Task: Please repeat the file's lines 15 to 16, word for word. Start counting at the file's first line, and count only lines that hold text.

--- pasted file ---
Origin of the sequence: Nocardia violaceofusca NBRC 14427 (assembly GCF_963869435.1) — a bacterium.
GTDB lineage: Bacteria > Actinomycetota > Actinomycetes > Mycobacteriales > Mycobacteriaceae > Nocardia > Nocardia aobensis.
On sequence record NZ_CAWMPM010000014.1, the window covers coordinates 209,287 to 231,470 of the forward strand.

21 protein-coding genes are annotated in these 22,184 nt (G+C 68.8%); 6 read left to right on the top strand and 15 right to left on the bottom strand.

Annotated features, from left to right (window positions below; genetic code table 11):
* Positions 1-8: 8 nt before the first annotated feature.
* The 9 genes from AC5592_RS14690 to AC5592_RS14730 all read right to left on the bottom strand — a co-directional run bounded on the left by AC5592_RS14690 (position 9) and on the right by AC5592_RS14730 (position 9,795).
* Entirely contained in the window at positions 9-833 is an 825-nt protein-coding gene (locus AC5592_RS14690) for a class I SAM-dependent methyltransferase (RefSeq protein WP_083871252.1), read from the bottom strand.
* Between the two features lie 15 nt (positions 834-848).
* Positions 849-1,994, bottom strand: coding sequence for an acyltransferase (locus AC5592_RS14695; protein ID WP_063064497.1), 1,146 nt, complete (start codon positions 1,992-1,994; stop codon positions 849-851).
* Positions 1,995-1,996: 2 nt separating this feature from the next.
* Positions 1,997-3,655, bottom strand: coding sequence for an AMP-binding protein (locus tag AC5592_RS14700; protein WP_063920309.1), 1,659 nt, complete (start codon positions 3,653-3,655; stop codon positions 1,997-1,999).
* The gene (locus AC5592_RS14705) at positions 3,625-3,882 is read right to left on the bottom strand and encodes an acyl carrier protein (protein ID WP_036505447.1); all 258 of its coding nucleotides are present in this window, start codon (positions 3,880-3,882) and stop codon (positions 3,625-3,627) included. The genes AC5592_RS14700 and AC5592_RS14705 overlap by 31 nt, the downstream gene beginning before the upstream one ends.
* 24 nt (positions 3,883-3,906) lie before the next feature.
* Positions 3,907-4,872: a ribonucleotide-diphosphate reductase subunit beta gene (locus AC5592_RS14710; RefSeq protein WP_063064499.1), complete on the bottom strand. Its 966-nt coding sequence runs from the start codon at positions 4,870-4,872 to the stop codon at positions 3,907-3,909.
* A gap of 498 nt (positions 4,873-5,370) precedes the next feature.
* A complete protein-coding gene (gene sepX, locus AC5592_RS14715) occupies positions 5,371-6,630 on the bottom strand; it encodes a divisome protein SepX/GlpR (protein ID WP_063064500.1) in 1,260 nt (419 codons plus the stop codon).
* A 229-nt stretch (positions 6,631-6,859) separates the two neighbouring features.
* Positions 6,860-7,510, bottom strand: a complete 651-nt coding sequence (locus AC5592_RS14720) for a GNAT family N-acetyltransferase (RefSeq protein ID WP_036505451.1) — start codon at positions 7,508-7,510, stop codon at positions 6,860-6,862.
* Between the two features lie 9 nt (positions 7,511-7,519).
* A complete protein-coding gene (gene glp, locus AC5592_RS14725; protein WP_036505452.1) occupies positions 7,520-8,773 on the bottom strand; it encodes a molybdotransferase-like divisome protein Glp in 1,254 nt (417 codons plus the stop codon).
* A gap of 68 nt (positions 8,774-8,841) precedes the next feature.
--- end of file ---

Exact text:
* Positions 3,907-4,872: a ribonucleotide-diphosphate reductase subunit beta gene (locus AC5592_RS14710; RefSeq protein WP_063064499.1), complete on the bottom strand. Its 966-nt coding sequence runs from the start codon at positions 4,870-4,872 to the stop codon at positions 3,907-3,909.
* A gap of 498 nt (positions 4,873-5,370) precedes the next feature.